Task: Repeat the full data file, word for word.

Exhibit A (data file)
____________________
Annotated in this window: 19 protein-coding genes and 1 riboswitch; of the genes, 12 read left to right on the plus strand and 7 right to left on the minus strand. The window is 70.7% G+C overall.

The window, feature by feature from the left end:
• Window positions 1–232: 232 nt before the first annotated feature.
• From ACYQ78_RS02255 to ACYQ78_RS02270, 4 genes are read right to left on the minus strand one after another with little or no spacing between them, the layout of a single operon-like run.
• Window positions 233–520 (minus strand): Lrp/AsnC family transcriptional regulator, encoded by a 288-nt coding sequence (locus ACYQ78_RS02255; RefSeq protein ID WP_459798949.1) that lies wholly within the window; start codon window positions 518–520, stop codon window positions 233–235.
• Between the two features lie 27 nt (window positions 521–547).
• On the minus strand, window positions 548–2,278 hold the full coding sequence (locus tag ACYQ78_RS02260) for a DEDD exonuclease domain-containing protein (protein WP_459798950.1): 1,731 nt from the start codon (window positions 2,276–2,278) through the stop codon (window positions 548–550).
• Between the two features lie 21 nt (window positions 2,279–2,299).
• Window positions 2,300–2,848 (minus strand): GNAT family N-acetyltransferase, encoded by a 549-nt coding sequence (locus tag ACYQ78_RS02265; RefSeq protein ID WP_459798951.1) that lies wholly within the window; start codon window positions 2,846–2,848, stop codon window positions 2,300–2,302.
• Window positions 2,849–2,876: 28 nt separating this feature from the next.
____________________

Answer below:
Annotated in this window: 19 protein-coding genes and 1 riboswitch; of the genes, 12 read left to right on the plus strand and 7 right to left on the minus strand. The window is 70.7% G+C overall.

The window, feature by feature from the left end:
• Window positions 1–232: 232 nt before the first annotated feature.
• From ACYQ78_RS02255 to ACYQ78_RS02270, 4 genes are read right to left on the minus strand one after another with little or no spacing between them, the layout of a single operon-like run.
• Window positions 233–520 (minus strand): Lrp/AsnC family transcriptional regulator, encoded by a 288-nt coding sequence (locus ACYQ78_RS02255; RefSeq protein ID WP_459798949.1) that lies wholly within the window; start codon window positions 518–520, stop codon window positions 233–235.
• Between the two features lie 27 nt (window positions 521–547).
• On the minus strand, window positions 548–2,278 hold the full coding sequence (locus tag ACYQ78_RS02260) for a DEDD exonuclease domain-containing protein (protein WP_459798950.1): 1,731 nt from the start codon (window positions 2,276–2,278) through the stop codon (window positions 548–550).
• Between the two features lie 21 nt (window positions 2,279–2,299).
• Window positions 2,300–2,848 (minus strand): GNAT family N-acetyltransferase, encoded by a 549-nt coding sequence (locus tag ACYQ78_RS02265; RefSeq protein ID WP_459798951.1) that lies wholly within the window; start codon window positions 2,846–2,848, stop codon window positions 2,300–2,302.
• Window positions 2,849–2,876: 28 nt separating this feature from the next.